3 MIN. DE LECTURA
LONDON, Oct 13 (Reuters) - Asset managers from two of the world's top hedge fund centres, the United States and Cayman Islands, must wait another five months to find out if they can continue marketing themselves to European Union investors, prolonging uncertainty in the sector.
A new EU law requires the bloc's European Securities and Markets Authority (ESMA) to say for the first time whether hedge fund and private equity rules in non-EU countries are as strict as those in the 28-country bloc.
A positive view means that asset managers based outside the EU would be given a "passport" to continue marketing themselves across Europe, replacing a system of country-by-country private placement authorisation.
The European Commission takes the final decision on whether a passport is granted in a lengthy process that has created uncertainty in the sector.
In July, ESMA said it could not at the time give a view on the United States, one of the world's biggest hedge fund centres, as it had concerns over competition - triggering speculation that no passport will be granted any time soon.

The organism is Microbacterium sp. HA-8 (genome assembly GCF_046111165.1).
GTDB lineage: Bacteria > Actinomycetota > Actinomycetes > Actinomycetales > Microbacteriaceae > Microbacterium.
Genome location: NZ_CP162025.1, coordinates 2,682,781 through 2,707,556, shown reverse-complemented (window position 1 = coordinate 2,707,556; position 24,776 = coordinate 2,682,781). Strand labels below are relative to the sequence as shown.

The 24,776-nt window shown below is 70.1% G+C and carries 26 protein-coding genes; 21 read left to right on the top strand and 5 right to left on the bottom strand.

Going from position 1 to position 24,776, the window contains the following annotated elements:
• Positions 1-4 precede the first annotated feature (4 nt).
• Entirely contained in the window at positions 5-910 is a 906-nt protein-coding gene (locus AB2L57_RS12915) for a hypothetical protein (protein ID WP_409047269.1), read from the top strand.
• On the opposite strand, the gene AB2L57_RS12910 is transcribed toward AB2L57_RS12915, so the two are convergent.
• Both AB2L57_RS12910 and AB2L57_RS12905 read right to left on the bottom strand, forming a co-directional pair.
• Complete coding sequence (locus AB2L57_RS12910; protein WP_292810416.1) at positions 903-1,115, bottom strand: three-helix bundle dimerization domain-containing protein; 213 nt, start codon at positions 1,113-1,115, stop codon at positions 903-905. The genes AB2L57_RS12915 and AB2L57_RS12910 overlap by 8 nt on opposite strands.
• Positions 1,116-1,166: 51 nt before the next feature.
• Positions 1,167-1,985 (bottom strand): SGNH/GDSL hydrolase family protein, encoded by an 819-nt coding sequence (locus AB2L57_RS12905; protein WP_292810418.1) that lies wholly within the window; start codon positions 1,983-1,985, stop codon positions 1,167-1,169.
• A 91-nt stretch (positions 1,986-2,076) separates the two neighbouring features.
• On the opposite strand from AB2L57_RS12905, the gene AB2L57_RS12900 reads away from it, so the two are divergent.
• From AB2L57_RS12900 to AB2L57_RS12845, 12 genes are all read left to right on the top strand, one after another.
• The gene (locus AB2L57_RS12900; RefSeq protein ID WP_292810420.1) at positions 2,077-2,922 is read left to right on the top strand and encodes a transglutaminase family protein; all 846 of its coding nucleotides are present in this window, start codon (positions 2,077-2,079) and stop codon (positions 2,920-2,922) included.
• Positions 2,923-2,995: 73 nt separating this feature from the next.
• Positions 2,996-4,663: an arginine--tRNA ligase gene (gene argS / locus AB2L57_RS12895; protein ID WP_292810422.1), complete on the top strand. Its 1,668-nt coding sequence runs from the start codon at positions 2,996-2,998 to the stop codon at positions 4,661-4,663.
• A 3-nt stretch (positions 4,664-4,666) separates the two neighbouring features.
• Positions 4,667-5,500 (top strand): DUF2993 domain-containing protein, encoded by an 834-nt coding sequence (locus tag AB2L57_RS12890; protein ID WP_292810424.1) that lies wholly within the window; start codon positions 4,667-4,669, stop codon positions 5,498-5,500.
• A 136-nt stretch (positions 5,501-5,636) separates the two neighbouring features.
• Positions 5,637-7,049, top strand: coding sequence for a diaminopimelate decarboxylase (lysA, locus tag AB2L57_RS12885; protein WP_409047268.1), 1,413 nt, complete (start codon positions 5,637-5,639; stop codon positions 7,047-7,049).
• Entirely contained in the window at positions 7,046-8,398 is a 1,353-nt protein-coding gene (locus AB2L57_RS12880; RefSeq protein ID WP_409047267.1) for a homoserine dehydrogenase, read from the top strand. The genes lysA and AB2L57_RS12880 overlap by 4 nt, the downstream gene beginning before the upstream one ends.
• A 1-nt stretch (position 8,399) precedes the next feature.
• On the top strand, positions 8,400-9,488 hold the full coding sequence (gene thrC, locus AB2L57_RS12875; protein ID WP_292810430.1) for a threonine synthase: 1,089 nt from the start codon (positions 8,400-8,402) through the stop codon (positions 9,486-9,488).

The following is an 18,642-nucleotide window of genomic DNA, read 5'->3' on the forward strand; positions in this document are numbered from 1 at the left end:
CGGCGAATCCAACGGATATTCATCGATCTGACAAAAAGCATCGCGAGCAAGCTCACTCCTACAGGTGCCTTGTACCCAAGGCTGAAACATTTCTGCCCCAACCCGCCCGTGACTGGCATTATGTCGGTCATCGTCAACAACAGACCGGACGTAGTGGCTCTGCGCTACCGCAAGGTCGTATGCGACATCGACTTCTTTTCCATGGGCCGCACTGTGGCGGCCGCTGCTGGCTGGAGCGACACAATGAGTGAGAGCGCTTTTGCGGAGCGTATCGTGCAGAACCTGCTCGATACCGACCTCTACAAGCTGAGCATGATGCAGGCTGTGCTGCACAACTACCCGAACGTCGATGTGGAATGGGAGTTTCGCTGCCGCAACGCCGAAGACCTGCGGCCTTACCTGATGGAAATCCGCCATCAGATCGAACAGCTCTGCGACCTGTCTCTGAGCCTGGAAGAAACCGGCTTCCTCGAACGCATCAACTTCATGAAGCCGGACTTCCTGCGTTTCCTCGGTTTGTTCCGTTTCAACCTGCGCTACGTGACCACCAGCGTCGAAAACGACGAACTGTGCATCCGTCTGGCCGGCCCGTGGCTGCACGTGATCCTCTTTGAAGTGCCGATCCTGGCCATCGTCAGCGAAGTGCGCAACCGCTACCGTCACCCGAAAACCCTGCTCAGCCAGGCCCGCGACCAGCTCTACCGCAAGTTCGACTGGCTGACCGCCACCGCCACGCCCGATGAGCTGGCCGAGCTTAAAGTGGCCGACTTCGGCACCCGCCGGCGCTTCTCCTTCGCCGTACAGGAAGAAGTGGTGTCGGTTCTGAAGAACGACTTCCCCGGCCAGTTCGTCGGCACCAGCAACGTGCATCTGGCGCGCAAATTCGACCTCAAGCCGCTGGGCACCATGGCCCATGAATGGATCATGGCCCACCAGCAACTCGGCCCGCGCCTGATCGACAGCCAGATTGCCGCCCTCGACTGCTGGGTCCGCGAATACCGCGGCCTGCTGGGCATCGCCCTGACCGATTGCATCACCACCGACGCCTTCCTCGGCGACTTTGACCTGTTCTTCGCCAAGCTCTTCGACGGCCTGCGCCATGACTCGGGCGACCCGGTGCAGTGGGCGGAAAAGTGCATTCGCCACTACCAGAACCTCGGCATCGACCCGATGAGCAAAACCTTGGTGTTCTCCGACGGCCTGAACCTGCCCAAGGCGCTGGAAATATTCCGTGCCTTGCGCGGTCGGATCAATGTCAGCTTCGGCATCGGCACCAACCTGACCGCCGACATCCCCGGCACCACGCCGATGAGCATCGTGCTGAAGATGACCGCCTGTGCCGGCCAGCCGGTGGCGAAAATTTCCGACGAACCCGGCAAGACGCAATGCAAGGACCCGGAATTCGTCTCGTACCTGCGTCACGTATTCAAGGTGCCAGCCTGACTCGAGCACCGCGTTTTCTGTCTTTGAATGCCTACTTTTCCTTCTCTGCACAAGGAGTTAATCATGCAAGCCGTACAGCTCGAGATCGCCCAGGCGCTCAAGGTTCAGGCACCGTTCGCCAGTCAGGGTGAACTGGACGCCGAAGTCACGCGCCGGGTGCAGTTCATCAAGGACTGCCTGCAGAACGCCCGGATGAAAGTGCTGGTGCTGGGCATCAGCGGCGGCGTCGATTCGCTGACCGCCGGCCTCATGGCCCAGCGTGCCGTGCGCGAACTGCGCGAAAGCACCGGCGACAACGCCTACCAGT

It also lacked information on Hong Kong and Singapore, but Jersey, Guernsey and Switzerland were given the green light.
ESMA Chairman Steven Maijoor told the European Parliament's economic affairs committee on Tuesday that assessments on all three continue, as well as on a second batch of countries including the Cayman Islands, where most non-EU hedge fund managers are based.
"In principle we should be able to meet the March deadline for next year," Maijoor said.
The industry wants ESMA to speed up its work.
Maijoor said granting a passport would also allow the much bigger "bread and butter" mutual funds sector from non-EU countries to operate in the 28-country bloc as well.
"So in principle, the impact is quite substantial. This is not about a few hedge funds or a few private equity funds," Maijoor said.
Granting passports should start a three-year countdown to the expiry of the national authorisation regime, raising issues of timing if some countries obtain passports well before others.
A European Commission official told the meeting that the EU executive would think of how to "stagger" its assessment of when the national regimes should expire, saying it was not automatic that they would be switched off after three years. (Reporting by Huw Jones; editing by Adrian Croft)